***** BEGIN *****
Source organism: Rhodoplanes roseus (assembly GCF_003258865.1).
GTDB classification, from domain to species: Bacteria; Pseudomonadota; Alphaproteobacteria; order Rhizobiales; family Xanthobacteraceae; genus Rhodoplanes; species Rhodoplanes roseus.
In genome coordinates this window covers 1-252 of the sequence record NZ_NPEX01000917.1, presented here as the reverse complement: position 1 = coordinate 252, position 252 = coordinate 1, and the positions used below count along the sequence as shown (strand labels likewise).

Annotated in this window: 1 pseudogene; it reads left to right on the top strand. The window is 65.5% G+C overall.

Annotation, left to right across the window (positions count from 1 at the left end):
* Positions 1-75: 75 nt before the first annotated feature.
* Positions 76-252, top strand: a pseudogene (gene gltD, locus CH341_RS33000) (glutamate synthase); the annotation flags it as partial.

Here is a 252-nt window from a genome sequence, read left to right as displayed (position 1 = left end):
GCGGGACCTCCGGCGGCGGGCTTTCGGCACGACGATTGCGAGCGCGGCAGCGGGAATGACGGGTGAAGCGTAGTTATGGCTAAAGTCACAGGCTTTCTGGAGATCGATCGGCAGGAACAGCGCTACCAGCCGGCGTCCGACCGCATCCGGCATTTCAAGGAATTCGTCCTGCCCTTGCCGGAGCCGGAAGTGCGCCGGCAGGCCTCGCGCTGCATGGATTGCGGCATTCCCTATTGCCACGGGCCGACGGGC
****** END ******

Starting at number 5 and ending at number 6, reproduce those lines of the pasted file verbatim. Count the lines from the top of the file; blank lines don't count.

Annotation, left to right across the window (positions count from 1 at the left end):
* Positions 1-75: 75 nt before the first annotated feature.